Developer: Playdek, Inc
Price: $4.99
Version: 1.0.0
App Reviewed on: iPhone 3GS

Graphics / Sound Rating: ★★★★☆
User Interface Rating: ★★★★☆
Gameplay Rating: ★★★★½
Re-use / Replay Value Rating: ★★★★½

Overall Rating: ★★★★½

I don’t pretend to know what goes on behind closed doors at a software development company and I’m not even going to venture a guess. However I’m still utterly confused to find that the same company who released the decent but somewhat bland iOS version of Fluxx could also be behind Penny Arcade the Game: Gamers vs. Evil. Then again, they did also release the absolutely stellar iOS rendition of Ascension, so I suppose that last faux pas was just a fluke.

Much like Playdek’s other deck building game, Gamers vs. Evil tasks anywhere from one to four players with creating the most powerful deck they can manage in order to win. Some cards bestow tokens to purchase green cards, others produce power to acquire red ones. And of course many have their own special abilities such as earning both power and tokens at the same time or drawing extra cards that are always handy. A number of smaller details make this an altogether different beast than its probable inspiration. Each player gets to choose a character card at the start of a match that gives them permanent abilities such as a constant +1 power every turn. Another key difference is the addition of bosses that grant powerful “loot” if they can be defeated. Of course they also get stronger with each incarnation.

I admit that I was expecting to find myself playing a re-skinned game of Ascension at first, but this is far from the case. There are a number of elements that make Gamers vs. Evil its own thing, from the bosses to the finite number of cards to purchase. It’s got a completely different rhythm to it, which is neither a good thing nor a bad thing. It’s just different. Fortunately different is still totally awesome because I honestly can’t wait to get back into a game or two. Whether it’s solo, pass-and-play, or online multiplayer.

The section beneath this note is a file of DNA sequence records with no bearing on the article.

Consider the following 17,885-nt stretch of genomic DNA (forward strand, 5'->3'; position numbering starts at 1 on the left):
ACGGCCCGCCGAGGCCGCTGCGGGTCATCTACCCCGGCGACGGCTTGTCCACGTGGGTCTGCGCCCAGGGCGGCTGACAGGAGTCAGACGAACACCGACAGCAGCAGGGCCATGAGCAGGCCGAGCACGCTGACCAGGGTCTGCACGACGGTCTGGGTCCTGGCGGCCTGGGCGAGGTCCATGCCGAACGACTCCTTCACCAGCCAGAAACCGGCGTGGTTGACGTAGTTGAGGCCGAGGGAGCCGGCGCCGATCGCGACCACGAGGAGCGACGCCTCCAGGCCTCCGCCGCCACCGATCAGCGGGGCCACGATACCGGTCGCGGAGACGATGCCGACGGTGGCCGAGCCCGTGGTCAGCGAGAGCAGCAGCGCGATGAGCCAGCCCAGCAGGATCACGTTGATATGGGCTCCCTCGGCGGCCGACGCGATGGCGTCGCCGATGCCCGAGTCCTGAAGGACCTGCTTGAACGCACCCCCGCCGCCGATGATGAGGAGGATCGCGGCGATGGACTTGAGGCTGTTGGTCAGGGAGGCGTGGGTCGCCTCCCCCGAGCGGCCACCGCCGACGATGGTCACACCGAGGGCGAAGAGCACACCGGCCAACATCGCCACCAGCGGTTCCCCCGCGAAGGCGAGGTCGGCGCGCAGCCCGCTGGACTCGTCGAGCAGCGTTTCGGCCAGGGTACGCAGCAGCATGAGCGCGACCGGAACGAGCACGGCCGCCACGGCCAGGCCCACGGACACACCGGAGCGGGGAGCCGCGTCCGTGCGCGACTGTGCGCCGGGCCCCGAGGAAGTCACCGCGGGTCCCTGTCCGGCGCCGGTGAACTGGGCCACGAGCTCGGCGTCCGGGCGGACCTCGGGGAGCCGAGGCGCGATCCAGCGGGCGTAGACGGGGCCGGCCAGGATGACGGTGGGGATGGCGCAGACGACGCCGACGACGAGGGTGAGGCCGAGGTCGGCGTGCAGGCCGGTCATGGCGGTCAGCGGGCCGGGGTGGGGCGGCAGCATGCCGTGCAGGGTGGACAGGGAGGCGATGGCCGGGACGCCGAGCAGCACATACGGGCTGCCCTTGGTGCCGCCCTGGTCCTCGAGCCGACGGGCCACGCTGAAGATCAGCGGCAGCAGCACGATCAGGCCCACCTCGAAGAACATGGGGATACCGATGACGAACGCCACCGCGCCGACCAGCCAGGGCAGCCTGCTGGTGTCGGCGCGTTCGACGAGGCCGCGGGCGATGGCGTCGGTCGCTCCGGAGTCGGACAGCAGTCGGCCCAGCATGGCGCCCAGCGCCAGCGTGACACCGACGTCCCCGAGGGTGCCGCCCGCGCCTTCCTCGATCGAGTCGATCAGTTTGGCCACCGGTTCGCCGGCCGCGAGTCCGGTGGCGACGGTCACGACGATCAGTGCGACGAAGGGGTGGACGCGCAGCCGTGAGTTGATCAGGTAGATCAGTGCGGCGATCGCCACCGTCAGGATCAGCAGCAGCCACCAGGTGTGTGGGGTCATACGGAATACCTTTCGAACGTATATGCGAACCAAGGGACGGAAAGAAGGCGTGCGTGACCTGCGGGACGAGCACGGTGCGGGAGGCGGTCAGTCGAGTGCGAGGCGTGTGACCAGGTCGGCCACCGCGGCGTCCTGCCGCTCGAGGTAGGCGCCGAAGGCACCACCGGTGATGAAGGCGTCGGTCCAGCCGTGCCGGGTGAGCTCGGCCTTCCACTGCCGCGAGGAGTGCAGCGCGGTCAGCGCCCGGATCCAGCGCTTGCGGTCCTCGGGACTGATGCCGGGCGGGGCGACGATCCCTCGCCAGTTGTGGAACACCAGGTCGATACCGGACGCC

I’m hard pressed to come up with any major criticisms but I do have a nitpick. Mostly it’s just that the amount of tokens or power required to purchase a given card isn’t as glaringly apparent as I’d like. The handy highlighting system certainly helps when I want to know what I can/can’t buy, but when I want to try and take two low-end cards instead of one big one it can be tricky. I suppose adding even more cards at some point would be cool, too.

I might still be fairly new to the deck-building genre but that doesn’t mean I can’t appreciate awesomeness when I play it. And Gamers vs. Evil is indeed awesome. It’s full of wonderful illustrations, delightfully twisted humor, and just enough nuance to set itself apart from other similar titles. It’s totally my new favorite.


UNIVERSAL

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